That Mordin Moment: The Unusual Case of the Singing Salarian

To the tune of: The Element’s Song by Tom Lehrer

It’s 2010 and my jaw is hanging like it’s been wired open. I can’t believe what I’m watching on screen. The wise-talking pensive scientist / special operative who’s been fighting robots and aliens and stuff at my side, is… singing. And, in the deep darkness of the far future, in the lab of my one-of-a-kind spaceship in uber science-fiction action-game Mass Effect 2 what he’s singing is… Gilbert & Sullivan? Particularly a parody of a Modern Major General.

It’s 2007 and I’m munching on a buffet at Bioware’s offices in Edmonton, Alberta. Their headquarters are a great solid block of a building, enclosing a wide covered plaza, and along one side of it are tables and a buffet. Opposite me, chewing lugubriously, is Drew Karpyshyn, chief writer for Bioware, and author of numerous pulp sci-fi novels and script. Like the rest of the guys here, he’s something of a shtarker – if, as I naively imagine must happen all the time in Canada, the whole building gets routinely buried under a mile of snow, these guys would survive on built-up buffet-generated body-fat for weeks before they had to start eating the QA team.

I look around at these guys and, while they seem smart, I’m, as always, a little disappointed with the atmosphere. Like all their compadres I’ve visited, the location of this group of North American developers is clinical and dull – 3D Realms had a bunker that was tedious cubicles inside, Blizzard’s base could have been in a Reading business park, Monolith and 2K are buried in silent office blocks in the suburbs… only EA (the campus in San Fran, or their recently-abandoned UK riverside headquarters) seem to have had a sense of the grand scale of what they’re building; these are the people building the future of the mind and they’re doing it from cubicle farms and bedrooms, enlivened only by merchandised cartoon dolls on their desks and the same sort of pop-culture posters on their walls their grandfathers would have stuck up during the war. Drew seems pleasant and bright, but not the image of wild-eyed writer I’d have expected.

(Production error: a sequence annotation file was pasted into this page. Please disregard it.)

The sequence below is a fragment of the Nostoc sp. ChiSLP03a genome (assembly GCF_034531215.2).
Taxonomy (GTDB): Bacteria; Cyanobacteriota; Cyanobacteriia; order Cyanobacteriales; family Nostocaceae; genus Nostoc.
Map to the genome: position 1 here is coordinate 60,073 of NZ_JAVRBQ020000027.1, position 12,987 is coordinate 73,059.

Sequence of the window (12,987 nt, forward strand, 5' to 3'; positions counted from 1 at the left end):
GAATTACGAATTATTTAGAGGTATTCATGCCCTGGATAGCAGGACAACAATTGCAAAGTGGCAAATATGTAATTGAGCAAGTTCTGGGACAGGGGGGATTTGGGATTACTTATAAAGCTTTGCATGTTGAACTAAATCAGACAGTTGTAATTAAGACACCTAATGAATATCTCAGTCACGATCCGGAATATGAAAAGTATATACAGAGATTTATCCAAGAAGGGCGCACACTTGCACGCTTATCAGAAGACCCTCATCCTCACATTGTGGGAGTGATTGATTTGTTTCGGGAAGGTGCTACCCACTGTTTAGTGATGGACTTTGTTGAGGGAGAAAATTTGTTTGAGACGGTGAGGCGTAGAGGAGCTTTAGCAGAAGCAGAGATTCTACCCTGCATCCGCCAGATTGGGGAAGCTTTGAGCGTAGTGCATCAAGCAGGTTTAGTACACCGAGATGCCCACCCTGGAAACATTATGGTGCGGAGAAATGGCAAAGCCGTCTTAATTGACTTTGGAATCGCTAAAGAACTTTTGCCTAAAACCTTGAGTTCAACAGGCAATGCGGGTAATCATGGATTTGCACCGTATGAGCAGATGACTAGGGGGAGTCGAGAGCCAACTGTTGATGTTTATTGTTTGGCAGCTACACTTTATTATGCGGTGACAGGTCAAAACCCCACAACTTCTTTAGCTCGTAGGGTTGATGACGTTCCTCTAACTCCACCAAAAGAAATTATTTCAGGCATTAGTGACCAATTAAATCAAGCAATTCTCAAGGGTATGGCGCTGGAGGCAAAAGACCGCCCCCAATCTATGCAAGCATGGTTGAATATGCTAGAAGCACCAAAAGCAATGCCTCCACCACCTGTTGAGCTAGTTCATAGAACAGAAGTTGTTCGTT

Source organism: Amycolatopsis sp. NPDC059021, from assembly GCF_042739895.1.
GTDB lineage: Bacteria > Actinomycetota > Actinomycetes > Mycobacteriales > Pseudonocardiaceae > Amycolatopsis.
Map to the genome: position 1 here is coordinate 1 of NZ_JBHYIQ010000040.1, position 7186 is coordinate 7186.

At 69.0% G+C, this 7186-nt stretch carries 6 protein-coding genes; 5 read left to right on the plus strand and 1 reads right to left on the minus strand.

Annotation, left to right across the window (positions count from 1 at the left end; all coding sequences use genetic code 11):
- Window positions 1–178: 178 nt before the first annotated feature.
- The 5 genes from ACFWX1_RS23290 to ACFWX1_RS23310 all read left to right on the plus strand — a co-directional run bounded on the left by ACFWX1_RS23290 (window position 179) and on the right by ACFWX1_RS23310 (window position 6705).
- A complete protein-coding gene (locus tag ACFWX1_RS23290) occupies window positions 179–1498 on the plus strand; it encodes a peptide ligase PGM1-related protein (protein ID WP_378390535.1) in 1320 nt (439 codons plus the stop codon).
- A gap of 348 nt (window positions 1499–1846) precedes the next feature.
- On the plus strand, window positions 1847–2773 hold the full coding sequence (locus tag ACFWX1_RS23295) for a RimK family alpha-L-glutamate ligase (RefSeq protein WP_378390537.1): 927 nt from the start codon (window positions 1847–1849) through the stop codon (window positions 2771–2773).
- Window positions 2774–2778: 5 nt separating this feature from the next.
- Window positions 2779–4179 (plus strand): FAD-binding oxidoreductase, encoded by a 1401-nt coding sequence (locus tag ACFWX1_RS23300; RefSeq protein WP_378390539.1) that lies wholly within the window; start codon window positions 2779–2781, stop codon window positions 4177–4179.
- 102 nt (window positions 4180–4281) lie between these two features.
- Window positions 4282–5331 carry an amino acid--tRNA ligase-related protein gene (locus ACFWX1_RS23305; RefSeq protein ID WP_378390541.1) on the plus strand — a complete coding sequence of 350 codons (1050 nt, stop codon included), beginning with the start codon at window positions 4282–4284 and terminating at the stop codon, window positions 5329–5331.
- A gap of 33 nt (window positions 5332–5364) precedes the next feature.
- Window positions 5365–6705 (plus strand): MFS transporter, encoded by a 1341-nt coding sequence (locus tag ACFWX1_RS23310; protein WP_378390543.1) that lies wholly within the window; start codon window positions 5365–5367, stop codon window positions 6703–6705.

Yet Drew, or one of his colleagues, wrote that scene. Someone in that company is aware of 19th Century British comic opera, well enough to write a parody of it (even including references to “patter” and the traditional updating of the song to current cultural events). That same person is also confident enough of their audience, confident enough of their own abilities and has enough confidence from their team, that they’ll put it into a wildly-inappropriate genre video game, but in a perfectly appropriate context. The moment doesn’t just work in the context of the character as an arbitrary grab at giving him depth – it works within the internal history of the game, with the character’s development from a simple doctor to something halfway between Mengeles and Einstein, and within the character’s motivations and especially his dark secret. It’s up there with Andrew Ryan’s Teetime and Modern Warfare’s helicopter crash – but better executed, less po-faced and completely tangential to the plot.